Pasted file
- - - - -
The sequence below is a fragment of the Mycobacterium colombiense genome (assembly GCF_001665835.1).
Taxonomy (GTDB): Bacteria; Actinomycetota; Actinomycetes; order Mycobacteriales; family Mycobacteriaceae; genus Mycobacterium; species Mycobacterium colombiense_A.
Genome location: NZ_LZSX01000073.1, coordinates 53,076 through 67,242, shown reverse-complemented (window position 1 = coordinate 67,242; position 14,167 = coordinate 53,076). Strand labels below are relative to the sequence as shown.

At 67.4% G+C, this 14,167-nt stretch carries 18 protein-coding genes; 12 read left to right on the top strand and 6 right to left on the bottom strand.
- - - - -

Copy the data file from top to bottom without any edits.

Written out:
The sequence below is a fragment of the Mycobacterium colombiense genome (assembly GCF_001665835.1).
Taxonomy (GTDB): Bacteria; Actinomycetota; Actinomycetes; order Mycobacteriales; family Mycobacteriaceae; genus Mycobacterium; species Mycobacterium colombiense_A.
Genome location: NZ_LZSX01000073.1, coordinates 53,076 through 67,242, shown reverse-complemented (window position 1 = coordinate 67,242; position 14,167 = coordinate 53,076). Strand labels below are relative to the sequence as shown.

At 67.4% G+C, this 14,167-nt stretch carries 18 protein-coding genes; 12 read left to right on the top strand and 6 right to left on the bottom strand.